People from 40 countries and 30 U.S. states shared 14,000 selfies for an other-worldly collage.
The Wave at Saturn project was organized by NASA's Cassini mission, which turned the camera back on Earth from the ringed planet, a NASA press release reported.
A collage made from the participants' photos is available online. Scientists are also putting together a "colorful mosaic" of Saturn, which should take several more weeks to complete.
"Thanks to all of you, near and far, old and young, who joined the Cassini mission in marking the first time inhabitants of Earth had advance notice that our picture was being taken from interplanetary distances," Linda Spilker, Cassini project scientist at NASA's Jet Propulsion Laboratory, said."While Earth is too small in the images Cassini obtained to distinguish any individual human beings, the mission has put together this collage so that we can celebrate all your waving hands, uplifted paws, smiling faces and artwork."
The images were sent via social media outlets such as: "Twitter, Facebook, Flickr, Instagram, Google+ and email."
Outer space has been getting more interactive in the internet days.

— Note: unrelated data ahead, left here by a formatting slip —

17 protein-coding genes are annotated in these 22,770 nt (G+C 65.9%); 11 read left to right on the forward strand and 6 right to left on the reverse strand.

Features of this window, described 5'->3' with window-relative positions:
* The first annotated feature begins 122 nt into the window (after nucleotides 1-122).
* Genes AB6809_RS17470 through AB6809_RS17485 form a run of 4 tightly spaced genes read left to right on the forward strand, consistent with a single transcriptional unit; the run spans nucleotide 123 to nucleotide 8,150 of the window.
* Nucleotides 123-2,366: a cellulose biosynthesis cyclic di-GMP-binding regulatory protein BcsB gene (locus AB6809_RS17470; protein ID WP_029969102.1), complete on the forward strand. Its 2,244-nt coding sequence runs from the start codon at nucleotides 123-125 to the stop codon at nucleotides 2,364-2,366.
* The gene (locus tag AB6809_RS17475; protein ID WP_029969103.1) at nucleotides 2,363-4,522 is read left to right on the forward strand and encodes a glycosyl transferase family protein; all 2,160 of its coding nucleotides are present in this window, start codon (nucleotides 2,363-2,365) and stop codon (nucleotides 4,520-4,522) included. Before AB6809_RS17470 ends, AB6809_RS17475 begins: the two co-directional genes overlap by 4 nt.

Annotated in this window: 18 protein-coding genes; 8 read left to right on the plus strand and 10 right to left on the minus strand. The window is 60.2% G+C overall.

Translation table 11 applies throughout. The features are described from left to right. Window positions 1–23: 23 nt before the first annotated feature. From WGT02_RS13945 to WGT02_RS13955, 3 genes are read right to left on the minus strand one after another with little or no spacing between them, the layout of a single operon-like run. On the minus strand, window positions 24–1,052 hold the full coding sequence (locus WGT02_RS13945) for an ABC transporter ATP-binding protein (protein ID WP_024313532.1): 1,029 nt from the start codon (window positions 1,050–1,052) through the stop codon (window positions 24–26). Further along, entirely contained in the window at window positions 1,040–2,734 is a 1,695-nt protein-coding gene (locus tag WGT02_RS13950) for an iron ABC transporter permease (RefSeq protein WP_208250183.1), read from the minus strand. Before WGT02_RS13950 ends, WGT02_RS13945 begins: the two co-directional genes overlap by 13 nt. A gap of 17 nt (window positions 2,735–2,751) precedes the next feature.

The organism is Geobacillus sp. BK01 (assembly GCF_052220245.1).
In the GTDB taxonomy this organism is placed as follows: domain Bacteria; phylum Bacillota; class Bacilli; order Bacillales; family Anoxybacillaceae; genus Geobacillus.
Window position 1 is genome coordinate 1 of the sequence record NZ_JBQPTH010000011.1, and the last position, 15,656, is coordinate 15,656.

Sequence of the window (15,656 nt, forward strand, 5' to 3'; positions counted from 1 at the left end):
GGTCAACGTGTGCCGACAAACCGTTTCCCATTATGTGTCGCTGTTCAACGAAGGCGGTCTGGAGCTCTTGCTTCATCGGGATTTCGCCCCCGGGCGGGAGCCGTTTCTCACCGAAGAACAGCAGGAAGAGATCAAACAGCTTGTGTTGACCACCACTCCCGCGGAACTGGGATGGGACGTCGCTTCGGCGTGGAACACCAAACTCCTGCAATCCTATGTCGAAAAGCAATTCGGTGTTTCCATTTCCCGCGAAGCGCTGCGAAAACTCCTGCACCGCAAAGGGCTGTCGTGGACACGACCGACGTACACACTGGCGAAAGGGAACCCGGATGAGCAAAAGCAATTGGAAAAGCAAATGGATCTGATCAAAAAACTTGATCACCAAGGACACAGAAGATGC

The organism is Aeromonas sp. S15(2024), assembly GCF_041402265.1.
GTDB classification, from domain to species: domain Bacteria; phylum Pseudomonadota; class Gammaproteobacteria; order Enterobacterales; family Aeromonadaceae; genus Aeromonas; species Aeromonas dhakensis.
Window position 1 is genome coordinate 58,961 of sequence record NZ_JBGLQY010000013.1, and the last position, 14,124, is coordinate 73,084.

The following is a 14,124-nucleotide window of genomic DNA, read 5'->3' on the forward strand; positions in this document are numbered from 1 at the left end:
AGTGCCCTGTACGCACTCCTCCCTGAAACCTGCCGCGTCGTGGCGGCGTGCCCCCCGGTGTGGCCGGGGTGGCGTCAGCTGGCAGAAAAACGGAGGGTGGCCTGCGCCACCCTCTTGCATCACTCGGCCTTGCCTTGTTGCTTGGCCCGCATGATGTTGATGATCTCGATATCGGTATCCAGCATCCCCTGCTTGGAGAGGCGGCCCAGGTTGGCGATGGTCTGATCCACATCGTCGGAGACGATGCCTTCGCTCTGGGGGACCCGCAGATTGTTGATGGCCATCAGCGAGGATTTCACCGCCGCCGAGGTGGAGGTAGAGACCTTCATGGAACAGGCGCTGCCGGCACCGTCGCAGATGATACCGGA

"Planetary Resources values the power of the connected mind; when working together, we can accomplish much more than any of us can do alone," Chris Lewicki, President and Chief Engineer, Planetary Resources, Inc., said. "We're creating this program to harness the public's interest in space and asteroid detection, while providing a very real benefit to our planet."
Users can send their own "beam" into space, they also have the option to dedicate a message to someone else.
"It's important that it is feasible for anyone to take part in this experiment because it is so unique. It's never been that case that anyone on the face of the Earth can commune with the cosmos, and we are opening up that portal to the masses," Lone Signal chief marketing officer Ernesto Qualizza said, Space.com reported.